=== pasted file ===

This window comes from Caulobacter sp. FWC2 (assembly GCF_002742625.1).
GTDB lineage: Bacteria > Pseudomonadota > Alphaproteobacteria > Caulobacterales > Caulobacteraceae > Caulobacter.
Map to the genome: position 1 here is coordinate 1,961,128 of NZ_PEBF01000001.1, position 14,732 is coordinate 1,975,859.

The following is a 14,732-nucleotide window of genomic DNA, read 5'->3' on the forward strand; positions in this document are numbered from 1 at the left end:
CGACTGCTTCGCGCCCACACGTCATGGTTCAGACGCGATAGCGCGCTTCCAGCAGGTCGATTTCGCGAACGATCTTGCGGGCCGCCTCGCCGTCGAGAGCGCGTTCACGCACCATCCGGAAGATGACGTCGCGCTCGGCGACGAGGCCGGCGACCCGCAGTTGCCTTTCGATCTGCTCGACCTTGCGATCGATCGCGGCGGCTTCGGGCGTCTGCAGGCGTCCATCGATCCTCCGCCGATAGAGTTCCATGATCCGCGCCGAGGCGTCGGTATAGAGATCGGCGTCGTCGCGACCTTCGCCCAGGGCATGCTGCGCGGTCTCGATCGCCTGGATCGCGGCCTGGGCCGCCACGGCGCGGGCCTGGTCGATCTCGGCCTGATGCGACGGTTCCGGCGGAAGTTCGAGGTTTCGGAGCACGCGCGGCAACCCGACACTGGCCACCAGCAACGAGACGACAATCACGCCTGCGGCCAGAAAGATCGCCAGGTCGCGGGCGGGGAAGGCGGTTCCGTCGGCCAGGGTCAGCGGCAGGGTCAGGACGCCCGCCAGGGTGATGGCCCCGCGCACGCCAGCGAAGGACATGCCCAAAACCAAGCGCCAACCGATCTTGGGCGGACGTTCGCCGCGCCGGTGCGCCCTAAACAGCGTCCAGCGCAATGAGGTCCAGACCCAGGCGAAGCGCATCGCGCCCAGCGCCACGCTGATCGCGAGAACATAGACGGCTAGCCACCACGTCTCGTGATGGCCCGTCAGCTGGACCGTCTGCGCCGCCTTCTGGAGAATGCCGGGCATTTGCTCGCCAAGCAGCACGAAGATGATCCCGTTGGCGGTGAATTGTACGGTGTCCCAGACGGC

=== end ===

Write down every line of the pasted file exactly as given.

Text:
This window comes from Caulobacter sp. FWC2 (assembly GCF_002742625.1).
GTDB lineage: Bacteria > Pseudomonadota > Alphaproteobacteria > Caulobacterales > Caulobacteraceae > Caulobacter.
Map to the genome: position 1 here is coordinate 1,961,128 of NZ_PEBF01000001.1, position 14,732 is coordinate 1,975,859.

The following is a 14,732-nucleotide window of genomic DNA, read 5'->3' on the forward strand; positions in this document are numbered from 1 at the left end:
CGACTGCTTCGCGCCCACACGTCATGGTTCAGACGCGATAGCGCGCTTCCAGCAGGTCGATTTCGCGAACGATCTTGCGGGCCGCCTCGCCGTCGAGAGCGCGTTCACGCACCATCCGGAAGATGACGTCGCGCTCGGCGACGAGGCCGGCGACCCGCAGTTGCCTTTCGATCTGCTCGACCTTGCGATCGATCGCGGCGGCTTCGGGCGTCTGCAGGCGTCCATCGATCCTCCGCCGATAGAGTTCCATGATCCGCGCCGAGGCGTCGGTATAGAGATCGGCGTCGTCGCGACCTTCGCCCAGGGCATGCTGCGCGGTCTCGATCGCCTGGATCGCGGCCTGGGCCGCCACGGCGCGGGCCTGGTCGATCTCGGCCTGATGCGACGGTTCCGGCGGAAGTTCGAGGTTTCGGAGCACGCGCGGCAACCCGACACTGGCCACCAGCAACGAGACGACAATCACGCCTGCGGCCAGAAAGATCGCCAGGTCGCGGGCGGGGAAGGCGGTTCCGTCGGCCAGGGTCAGCGGCAGGGTCAGGACGCCCGCCAGGGTGATGGCCCCGCGCACGCCAGCGAAGGACATGCCCAAAACCAAGCGCCAACCGATCTTGGGCGGACGTTCGCCGCGCCGGTGCGCCCTAAACAGCGTCCAGCGCAATGAGGTCCAGACCCAGGCGAAGCGCATCGCGCCCAGCGCCACGCTGATCGCGAGAACATAGACGGCTAGCCACCACGTCTCGTGATGGCCCGTCAGCTGGACCGTCTGCGCCGCCTTCTGGAGAATGCCGGGCATTTGCTCGCCAAGCAGCACGAAGATGATCCCGTTGGCGGTGAATTGTACGGTGTCCCAGACGGC